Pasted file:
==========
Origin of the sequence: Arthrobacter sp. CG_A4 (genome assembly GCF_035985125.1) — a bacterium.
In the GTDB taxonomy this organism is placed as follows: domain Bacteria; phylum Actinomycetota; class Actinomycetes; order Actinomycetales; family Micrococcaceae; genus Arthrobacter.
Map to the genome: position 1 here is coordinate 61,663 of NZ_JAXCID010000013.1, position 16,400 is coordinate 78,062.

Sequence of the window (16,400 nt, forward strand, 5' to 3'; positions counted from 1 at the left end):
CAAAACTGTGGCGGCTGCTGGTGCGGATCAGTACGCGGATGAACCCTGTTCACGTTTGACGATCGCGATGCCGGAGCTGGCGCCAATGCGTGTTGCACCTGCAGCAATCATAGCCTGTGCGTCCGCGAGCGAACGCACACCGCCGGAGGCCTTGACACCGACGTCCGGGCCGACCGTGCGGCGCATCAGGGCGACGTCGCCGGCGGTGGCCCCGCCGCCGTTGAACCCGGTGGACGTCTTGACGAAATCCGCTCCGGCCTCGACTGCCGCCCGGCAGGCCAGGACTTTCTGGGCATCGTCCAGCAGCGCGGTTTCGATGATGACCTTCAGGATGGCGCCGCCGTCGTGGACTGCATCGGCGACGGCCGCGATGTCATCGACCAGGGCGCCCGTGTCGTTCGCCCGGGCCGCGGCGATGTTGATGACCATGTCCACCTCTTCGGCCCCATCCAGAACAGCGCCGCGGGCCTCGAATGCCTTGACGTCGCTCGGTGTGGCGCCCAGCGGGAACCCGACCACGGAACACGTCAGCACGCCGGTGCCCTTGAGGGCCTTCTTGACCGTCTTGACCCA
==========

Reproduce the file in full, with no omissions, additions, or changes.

Origin of the sequence: Arthrobacter sp. CG_A4 (genome assembly GCF_035985125.1) — a bacterium.
In the GTDB taxonomy this organism is placed as follows: domain Bacteria; phylum Actinomycetota; class Actinomycetes; order Actinomycetales; family Micrococcaceae; genus Arthrobacter.
Map to the genome: position 1 here is coordinate 61,663 of NZ_JAXCID010000013.1, position 16,400 is coordinate 78,062.

Sequence of the window (16,400 nt, forward strand, 5' to 3'; positions counted from 1 at the left end):
CAAAACTGTGGCGGCTGCTGGTGCGGATCAGTACGCGGATGAACCCTGTTCACGTTTGACGATCGCGATGCCGGAGCTGGCGCCAATGCGTGTTGCACCTGCAGCAATCATAGCCTGTGCGTCCGCGAGCGAACGCACACCGCCGGAGGCCTTGACACCGACGTCCGGGCCGACCGTGCGGCGCATCAGGGCGACGTCGCCGGCGGTGGCCCCGCCGCCGTTGAACCCGGTGGACGTCTTGACGAAATCCGCTCCGGCCTCGACTGCCGCCCGGCAGGCCAGGACTTTCTGGGCATCGTCCAGCAGCGCGGTTTCGATGATGACCTTCAGGATGGCGCCGCCGTCGTGGACTGCATCGGCGACGGCCGCGATGTCATCGACCAGGGCGCCCGTGTCGTTCGCCCGGGCCGCGGCGATGTTGATGACCATGTCCACCTCTTCGGCCCCATCCAGAACAGCGCCGCGGGCCTCGAATGCCTTGACGTCGCTCGGTGTGGCGCCCAGCGGGAACCCGACCACGGAACACGTCAGCACGCCGGTGCCCTTGAGGGCCTTCTTGACCGTCTTGACCCA